5th Comparative Literature Students’ Tribune

Dear friends,

The 5th Comparative Literature Students’ Tribune will take place at the University of Ottawa on September 25-26, and we would love to see you there! Submit your proposals for to tribunelitcomp@gmail.com by August 6. Please note that, this year, we also have an Off-Tribune on the topic in graduate students’ mental health, and we welcome proposals for one or both days! Please consult the CFP attached. 🙂

Chères amies et chers amis,

La 5e Tribune des étudiants de littérature comparée aura lieu à l’Université d’Ottawa le 25-26 septembre! Vous avez jusqu’au 6 août pour soumettre vos propositions à tribunelitcomp@gmail.com. Notez que cette année nous avons une Off-Tribune à propos de la santé mentale des étudiants de cycles supérieurs, et nous vous invitons à soumettre pour une ou les deux journées. Consultez l’appel en pièce jointe!

Tribune 5 – CFP-Appel à communication


Complit Social

Join us this Friday for the very first Complit Social (tentatively called CHOMP – ask Andrea 😉 ), brought to you by Andrea, Liza, and me, and supported by the course union. Come and make history with us!

We plan to make this a regular event, that will keep happening throughout summer as well as when the academic year starts again! Bring your sexy selves and enjoy the company of wonderful people that you may not even know are wonderful despite being in the same program! We shall play games, create, chat, craft, listen to music, read poetry, while snacking and drinking tea — whatever your heart desires.

Let us not be swallowed up whole by the black hole that is academia! We are so much more than that :). So let us use this space to bond over things other than the work (in a narrow sense) we produce! Fight the loneliness and the competitiveness that is fostered by the university setting, and let us build a community that will unite us in our diversity. We’re all struggling, but we’re all in this together, so let’s kick back, chill, and enjoy our Friday afternoons in a space free of judgment and pressure.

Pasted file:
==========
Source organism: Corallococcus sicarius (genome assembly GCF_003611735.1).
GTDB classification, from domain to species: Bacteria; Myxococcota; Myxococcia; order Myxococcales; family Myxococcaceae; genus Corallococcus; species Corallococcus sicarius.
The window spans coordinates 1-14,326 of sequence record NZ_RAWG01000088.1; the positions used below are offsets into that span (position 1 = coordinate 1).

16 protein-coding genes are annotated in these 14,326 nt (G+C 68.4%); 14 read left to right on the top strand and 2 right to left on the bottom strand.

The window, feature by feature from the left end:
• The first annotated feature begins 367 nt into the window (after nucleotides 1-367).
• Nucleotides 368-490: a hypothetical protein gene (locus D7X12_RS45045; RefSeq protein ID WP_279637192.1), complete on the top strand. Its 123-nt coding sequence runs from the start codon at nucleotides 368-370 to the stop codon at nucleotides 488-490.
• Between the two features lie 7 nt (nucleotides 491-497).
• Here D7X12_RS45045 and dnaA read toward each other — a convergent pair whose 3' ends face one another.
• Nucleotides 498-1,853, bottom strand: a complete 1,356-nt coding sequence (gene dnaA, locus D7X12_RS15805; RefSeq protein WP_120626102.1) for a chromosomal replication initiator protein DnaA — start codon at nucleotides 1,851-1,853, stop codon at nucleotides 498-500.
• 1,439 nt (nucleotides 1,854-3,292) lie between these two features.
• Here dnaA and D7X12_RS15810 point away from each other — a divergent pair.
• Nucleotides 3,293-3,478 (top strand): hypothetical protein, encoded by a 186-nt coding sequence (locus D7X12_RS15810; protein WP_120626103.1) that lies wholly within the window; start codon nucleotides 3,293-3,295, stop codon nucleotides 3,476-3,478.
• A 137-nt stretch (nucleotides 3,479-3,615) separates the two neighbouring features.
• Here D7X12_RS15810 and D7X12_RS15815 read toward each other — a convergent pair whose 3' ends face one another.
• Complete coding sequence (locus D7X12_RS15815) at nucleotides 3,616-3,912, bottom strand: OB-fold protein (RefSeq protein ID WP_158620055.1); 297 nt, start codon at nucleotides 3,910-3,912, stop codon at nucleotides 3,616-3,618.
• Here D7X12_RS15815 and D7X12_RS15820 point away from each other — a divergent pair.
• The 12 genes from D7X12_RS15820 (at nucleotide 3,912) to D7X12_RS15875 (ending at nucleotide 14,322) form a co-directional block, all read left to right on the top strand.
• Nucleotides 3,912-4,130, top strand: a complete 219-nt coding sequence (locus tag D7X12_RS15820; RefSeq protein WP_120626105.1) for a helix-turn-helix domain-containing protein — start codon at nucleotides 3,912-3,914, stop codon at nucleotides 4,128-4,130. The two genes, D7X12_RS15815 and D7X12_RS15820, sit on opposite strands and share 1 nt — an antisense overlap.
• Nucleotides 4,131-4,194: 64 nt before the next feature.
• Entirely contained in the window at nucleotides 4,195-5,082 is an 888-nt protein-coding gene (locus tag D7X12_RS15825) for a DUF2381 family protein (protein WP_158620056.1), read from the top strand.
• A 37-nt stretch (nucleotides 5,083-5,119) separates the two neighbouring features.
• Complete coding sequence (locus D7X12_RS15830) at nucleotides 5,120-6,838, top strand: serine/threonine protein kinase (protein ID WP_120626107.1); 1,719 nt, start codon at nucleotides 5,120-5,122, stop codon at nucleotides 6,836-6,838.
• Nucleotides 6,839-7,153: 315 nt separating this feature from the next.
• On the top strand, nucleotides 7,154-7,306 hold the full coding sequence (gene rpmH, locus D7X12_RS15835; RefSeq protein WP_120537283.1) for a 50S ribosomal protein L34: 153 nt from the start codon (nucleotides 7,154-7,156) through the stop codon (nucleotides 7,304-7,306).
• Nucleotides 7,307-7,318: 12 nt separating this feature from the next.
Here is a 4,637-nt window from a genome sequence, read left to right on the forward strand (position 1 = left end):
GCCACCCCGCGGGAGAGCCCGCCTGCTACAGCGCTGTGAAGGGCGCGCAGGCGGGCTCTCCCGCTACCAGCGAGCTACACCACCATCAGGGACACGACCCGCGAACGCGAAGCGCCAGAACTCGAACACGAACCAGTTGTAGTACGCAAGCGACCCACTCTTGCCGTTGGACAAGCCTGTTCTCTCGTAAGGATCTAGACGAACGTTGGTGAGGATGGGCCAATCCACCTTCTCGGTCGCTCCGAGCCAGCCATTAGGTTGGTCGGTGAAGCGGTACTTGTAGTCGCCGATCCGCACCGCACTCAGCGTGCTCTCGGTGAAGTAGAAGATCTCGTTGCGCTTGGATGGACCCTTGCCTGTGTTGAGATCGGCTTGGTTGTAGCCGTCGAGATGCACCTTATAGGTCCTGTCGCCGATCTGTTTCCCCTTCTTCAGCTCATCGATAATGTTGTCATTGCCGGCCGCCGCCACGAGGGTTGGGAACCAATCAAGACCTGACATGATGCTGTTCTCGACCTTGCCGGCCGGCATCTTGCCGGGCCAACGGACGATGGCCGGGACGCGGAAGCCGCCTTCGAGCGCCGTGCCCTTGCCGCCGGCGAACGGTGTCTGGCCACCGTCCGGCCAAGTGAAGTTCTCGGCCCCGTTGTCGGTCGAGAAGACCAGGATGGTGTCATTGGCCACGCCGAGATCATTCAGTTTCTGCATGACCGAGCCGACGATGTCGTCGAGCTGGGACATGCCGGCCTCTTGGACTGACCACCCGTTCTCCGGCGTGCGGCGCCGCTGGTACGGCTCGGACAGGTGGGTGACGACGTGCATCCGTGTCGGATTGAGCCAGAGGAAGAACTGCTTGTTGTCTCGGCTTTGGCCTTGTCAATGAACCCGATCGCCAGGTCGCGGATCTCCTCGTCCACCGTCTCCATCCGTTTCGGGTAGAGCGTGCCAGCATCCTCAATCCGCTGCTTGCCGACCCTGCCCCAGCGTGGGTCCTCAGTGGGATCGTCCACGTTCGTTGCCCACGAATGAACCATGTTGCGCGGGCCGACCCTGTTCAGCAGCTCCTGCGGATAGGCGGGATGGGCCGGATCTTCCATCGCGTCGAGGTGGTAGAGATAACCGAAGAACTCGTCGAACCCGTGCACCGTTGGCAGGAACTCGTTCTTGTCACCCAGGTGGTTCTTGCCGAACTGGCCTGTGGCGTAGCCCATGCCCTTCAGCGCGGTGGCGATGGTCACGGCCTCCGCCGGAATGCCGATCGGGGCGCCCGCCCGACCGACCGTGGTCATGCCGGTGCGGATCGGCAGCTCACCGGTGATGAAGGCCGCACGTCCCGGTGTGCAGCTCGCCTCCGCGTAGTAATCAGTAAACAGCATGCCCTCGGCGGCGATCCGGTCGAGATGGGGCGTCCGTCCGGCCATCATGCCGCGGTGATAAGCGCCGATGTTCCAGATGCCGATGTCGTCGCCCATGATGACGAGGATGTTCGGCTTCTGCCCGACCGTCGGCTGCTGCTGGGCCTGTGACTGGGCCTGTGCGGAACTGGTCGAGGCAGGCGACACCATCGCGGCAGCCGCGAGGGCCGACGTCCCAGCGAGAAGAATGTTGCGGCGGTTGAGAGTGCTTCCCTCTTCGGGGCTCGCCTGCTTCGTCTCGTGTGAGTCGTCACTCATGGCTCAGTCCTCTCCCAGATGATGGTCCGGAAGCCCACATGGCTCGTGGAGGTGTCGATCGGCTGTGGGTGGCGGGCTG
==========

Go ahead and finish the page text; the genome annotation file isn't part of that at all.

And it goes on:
This is a comp lit event, but people in LCT and other departments are very welcome



arnold33cloud copy

As part of the Digital Humanities Summer Institute training network, The University of Guelph hosted the first series of workshops on topics related to digital humanities research and teaching in Summer 2015. Two out of three initially advertised workshops ran for four days (May 19-22) alongside additional events that took place after class. Highlights of these additional talks and panels included “Emergent Modes of Digital Scholarship”, a talk presented by Susan Brown, Professor of English at the University of Guelph, as well as a keynote address by Jennifer Roberts-Smith, Associate Professor of Drama and Speech Communication at the University of Waterloo, with the attention-grabbing title “Your Mother is Not a Computer: Phenomenologies of the Human for Digital Humanities.” Running simultaneously, “Developing a Digital Exhibit in Omeka” and “Topic Modeling for Humanities Research” were workshops that had attracted a great deal of attention. The enrolment numbers would not be surprising to anyone who is aware of the buzz that the DH has caused in recent years. As was expected, some of the participants had attended workshops or talks about digital humanities before, bringing working knowledge and/or skills to the table. Others, including myself, would get their feet wet for the first time. Both workshops promised hands-on experience with the field.

The first day the large crowd of participants gathered in McLaughlin library and was composed largely of scholars coming from outside as well as inside Canada. After Susan Brown’s welcoming remarks in which she drew our attention to the coincidence that May 19th was also the Day of DH (https://dh.fbk.eu/events/day-dh-2015), we moved to the classrooms where the workshop sessions were held. During the introductory session, Susan Brown also created a hashtag (#DHatGuelph) that the participants with a Twitter account could use on their feed.